The central part of this group of buildings rises in a vast quadrangular mass above its satellites to a great height,terminating in gilt canopies similar to those on the Jokhang. This central member of Potala is called the "red palace" from its crimson colour,which distinguishes it from the rest. It contains the principal halls and chapels and shrines of past Dalai Lamas. There is in these much rich decorative painting,with jewelled work,carving and other ornamentation.
The lower white frontage on the south side of the palace was used to hoist two gigantic thangkas joined representing the figures of Tara and Sakyamuni during the Sertreng Festival on the 30th day of the second Tibetan month.  
The Chinese Putuo Zongcheng Temple,also a UNESCO World Heritage Site,built between 1767 and 1771,was in part modelled after the Potala Palace. The palace was named by the American television show Good Morning America and newspaper USA Today as one of the "New Seven Wonders". 
The nine-storey Leh Palace in Leh,Ladakh,India built by King Sengge Namgyal (c. 1570–1642),was a precursor of the Potala Palace.
Lhasa Zhol Village has two stone pillars or rdo-rings,an interior stone pillar or doring nangma,which stands within the village fortification walls,and the exterior stone pillar or doring chima,  which originally stood outside the South entrance to the village. Today the pillar stands neglected to the East of the Liberation Square,on the South side of Beijing Avenue.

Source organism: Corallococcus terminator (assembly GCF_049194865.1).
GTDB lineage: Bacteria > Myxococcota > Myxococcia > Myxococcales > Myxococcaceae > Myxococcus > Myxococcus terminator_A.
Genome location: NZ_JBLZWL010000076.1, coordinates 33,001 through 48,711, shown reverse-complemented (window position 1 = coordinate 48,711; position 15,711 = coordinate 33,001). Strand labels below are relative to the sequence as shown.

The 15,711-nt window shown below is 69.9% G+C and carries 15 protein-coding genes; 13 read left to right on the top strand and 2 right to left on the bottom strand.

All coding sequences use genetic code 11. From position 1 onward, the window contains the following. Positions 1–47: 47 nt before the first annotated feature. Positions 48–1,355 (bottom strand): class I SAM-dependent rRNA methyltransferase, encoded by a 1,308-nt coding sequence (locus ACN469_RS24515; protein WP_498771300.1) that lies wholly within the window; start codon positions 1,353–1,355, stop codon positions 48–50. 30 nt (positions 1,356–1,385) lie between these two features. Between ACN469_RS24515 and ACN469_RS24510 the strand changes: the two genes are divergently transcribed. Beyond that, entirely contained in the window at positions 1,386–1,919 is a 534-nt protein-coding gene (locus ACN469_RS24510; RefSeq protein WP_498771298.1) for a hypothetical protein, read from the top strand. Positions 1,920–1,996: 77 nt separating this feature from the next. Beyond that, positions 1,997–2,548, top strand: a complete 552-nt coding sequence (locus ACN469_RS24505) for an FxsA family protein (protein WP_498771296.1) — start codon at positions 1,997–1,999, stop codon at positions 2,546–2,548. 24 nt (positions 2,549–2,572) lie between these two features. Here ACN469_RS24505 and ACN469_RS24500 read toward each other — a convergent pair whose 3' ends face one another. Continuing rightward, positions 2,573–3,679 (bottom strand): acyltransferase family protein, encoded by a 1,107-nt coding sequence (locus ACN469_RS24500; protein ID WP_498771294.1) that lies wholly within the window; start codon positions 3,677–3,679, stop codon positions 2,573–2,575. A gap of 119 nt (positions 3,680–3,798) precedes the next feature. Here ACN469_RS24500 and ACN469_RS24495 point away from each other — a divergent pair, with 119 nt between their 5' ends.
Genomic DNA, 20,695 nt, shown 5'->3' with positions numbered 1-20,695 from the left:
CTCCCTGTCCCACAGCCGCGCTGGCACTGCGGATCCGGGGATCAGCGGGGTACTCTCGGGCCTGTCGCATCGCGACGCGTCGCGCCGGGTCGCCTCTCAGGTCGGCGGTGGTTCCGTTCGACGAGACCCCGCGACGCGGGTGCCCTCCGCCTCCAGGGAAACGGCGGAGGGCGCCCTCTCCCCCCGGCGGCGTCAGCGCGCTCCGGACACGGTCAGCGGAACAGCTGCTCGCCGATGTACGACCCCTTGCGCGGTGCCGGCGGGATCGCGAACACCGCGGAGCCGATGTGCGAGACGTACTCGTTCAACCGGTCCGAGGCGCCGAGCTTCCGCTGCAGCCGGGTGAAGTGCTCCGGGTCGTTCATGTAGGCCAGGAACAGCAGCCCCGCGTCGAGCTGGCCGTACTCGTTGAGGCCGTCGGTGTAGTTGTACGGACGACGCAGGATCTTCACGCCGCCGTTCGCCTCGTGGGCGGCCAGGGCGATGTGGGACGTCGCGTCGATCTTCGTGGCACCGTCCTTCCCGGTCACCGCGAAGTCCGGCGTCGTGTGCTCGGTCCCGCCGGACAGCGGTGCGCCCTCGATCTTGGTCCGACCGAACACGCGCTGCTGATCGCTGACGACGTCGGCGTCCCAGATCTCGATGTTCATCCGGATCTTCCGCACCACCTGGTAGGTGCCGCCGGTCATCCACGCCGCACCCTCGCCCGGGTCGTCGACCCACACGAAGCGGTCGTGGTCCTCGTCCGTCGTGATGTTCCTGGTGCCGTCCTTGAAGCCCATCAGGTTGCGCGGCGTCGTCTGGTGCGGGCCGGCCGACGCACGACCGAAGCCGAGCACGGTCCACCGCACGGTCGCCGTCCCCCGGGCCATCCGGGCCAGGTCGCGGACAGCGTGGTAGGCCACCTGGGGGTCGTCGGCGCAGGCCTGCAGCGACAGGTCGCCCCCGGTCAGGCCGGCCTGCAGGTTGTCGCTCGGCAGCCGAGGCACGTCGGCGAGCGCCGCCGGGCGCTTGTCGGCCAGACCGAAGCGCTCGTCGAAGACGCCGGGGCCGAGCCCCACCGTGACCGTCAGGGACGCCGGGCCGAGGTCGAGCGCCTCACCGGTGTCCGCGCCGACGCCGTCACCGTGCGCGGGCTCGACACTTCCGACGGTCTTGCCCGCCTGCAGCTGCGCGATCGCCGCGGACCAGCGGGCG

The doring chima dates as far back as circa 764,"or only a little later",  and is inscribed with what may be the oldest known example of Tibetan writing. 
The pillar contains dedications to a famous Tibetan general and gives an account of his services to the king including campaigns against China which culminated in the brief capture of the Chinese capital Chang'an (modern Xian) in 763  during which the Tibetans temporarily installed as Emperor a relative of Princess Jincheng Gongzhu (Kim-sheng Kong co),the Chinese wife of Trisong Detsen's father,Me Agtsom.  
The Potala was spared at the insistence of Chairman Mao's comrade, Zhou Enlai, who reportedly deployed his own troops to protect it.
Dalai Lama is a title given by the Tibetan people to the foremost spiritual leader of the Gelug or "Yellow Hat" school of Tibetan Buddhism, the newest and most dominant of the four major schools of Tibetan Buddhism. The 14th and current Dalai Lama is Tenzin Gyatso, who lives as a refugee in India. The Dalai Lama is also considered to be the successor in a line of tulkus who are believed to be incarnations of Avalokiteśvara, the Bodhisattva of Compassion.
Lhasa is the urban center of the prefecture-level Lhasa City and the administrative capital of Tibet Autonomous Region in southwest China. The inner urban area of Lhasa City is equivalent to the administrative borders of Chengguan District, which is part of the wider prefectural Lhasa City.
Princess Bhrikuti Devi of Licchavi is traditionally considered to have been the first wife and queen of the earliest emperor of Tibet, Songtsen Gampo, and an incarnation of Tara. She was also known as "Besa", and was a princess of the Licchavi kingdom of Nepal and later the queen consort of Tibet.